Phew! Another year, another contest put to bed. Let me tell you, this was a BIG year. We had a record number of entries — almost 90!
Since I get to see every single entry (lucky me!) I had a few observations. First off, you guys are really talented, but I think you know that. I also noticed there was a crossover factor. Many rock artisan entries could have easily been best pondless entries. A few best pondless entries may have done well in the most naturalistic category. These blurred contest lines have upped the overall level of difficulty, since each project may only be submitted in a single category.
A few of this year’s winners also placed second in other categories, meaning we were closer than ever to having our first “double winner.” We also awarded our second “triple crown” winner, Art of the Yard (Shane Hemphill and Heath Webb), which joins Tim Wood as our only three-time winners. I’m sure Tim, who served on this year’s “Supreme Stream Court” and thus did not enter, is eager to get back into the fold next year!
I want to send out a big thank you to Tim and our other judges this year. (You’ll find out more about them here.) It’s not easy to judge that many entries and narrow it down to just a few top choices. I’d also like to give a shoutout to my editor Jordan, who did a write-up on each project based on what each contestant sent in and took it to another level. When combined with the stunning photography of the winning projects, this year’s Water Artisans of the Year section promises not to disappoint.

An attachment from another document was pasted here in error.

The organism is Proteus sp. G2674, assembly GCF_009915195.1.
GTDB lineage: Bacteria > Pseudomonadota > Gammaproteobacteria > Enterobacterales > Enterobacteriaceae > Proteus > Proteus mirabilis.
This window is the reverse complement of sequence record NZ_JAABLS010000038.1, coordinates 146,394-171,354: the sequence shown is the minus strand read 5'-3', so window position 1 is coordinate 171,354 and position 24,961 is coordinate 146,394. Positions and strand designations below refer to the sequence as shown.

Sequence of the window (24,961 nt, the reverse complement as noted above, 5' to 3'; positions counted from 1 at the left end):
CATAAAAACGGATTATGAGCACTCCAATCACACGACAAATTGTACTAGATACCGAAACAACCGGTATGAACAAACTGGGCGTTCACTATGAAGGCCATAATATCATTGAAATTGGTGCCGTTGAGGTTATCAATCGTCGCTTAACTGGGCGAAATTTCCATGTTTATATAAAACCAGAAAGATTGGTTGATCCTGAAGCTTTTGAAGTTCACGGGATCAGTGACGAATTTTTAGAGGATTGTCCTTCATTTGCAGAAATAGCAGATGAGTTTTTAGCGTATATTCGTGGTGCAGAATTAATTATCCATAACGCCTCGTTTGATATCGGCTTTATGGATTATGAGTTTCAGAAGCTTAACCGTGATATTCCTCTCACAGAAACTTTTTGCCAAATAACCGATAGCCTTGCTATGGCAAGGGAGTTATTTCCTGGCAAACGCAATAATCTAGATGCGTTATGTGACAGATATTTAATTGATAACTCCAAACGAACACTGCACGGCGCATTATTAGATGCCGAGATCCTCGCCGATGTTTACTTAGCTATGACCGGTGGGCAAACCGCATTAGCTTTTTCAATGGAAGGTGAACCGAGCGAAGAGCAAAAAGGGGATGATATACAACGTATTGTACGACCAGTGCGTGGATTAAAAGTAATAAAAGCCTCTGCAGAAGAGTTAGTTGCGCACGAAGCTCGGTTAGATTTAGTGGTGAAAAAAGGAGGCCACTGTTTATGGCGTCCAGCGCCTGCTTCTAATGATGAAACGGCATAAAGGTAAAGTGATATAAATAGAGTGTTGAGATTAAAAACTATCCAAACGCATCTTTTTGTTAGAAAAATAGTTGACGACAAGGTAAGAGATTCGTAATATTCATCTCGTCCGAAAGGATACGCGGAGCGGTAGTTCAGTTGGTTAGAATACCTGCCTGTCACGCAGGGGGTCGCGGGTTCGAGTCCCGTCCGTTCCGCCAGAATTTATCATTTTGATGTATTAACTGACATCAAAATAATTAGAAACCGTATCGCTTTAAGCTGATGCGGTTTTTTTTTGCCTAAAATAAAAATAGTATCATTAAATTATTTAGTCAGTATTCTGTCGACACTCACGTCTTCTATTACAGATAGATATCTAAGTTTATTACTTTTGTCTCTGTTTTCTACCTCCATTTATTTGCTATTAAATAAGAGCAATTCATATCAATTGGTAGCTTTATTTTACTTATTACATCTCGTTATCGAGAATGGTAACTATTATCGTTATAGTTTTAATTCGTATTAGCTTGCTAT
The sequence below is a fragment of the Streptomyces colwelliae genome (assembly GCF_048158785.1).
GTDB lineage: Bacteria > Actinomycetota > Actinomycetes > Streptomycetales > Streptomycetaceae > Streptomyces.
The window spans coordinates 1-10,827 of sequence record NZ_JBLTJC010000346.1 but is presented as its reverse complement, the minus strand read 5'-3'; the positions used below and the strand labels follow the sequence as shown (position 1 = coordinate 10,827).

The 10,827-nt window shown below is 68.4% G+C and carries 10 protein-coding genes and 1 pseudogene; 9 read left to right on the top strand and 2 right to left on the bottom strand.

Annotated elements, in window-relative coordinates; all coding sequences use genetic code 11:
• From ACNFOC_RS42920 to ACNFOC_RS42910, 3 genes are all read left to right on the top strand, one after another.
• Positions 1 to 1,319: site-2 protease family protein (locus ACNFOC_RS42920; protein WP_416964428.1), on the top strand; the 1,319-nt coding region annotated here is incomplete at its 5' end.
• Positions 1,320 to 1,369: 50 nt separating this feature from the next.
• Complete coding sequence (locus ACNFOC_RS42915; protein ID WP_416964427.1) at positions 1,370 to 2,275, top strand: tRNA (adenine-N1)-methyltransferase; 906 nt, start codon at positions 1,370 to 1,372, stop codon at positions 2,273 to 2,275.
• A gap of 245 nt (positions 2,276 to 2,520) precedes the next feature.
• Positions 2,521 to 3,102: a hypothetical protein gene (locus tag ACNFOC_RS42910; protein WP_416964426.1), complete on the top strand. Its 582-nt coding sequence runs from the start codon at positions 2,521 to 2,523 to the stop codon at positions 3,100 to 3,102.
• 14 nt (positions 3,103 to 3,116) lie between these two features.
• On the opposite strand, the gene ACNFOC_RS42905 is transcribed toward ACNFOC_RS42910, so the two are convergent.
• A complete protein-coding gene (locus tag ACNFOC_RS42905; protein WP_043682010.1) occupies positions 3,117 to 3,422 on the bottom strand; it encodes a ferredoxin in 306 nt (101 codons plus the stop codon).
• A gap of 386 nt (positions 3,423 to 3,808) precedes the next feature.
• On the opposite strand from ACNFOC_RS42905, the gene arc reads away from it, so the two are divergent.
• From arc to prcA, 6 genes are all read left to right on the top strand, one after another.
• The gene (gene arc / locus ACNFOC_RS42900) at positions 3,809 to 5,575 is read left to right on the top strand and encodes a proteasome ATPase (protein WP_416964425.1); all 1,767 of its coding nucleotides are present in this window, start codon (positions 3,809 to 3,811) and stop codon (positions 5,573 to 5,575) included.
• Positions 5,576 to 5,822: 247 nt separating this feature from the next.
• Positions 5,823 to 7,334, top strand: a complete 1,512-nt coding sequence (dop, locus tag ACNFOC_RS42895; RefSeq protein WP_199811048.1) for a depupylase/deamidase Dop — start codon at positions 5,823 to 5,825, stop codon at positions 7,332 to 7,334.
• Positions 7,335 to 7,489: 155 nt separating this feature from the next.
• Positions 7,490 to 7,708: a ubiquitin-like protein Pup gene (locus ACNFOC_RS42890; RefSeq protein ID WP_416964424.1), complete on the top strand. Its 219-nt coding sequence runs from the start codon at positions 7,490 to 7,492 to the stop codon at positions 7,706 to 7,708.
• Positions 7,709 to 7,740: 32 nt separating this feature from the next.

Somehow this packed issue still has room for seven additional features, including John Magyar’s great story about some of his clients who jumped the gun and started planting surrounding water gardens while John was still finishing up their pond builds. Some happy clients can’t wait to apply make their features their own. Freddie Combas takes a closer look at the formal pond-building trend, and Suzanne Boom reveals the winning lilies at the 2022 IWGS New Waterlily Competition.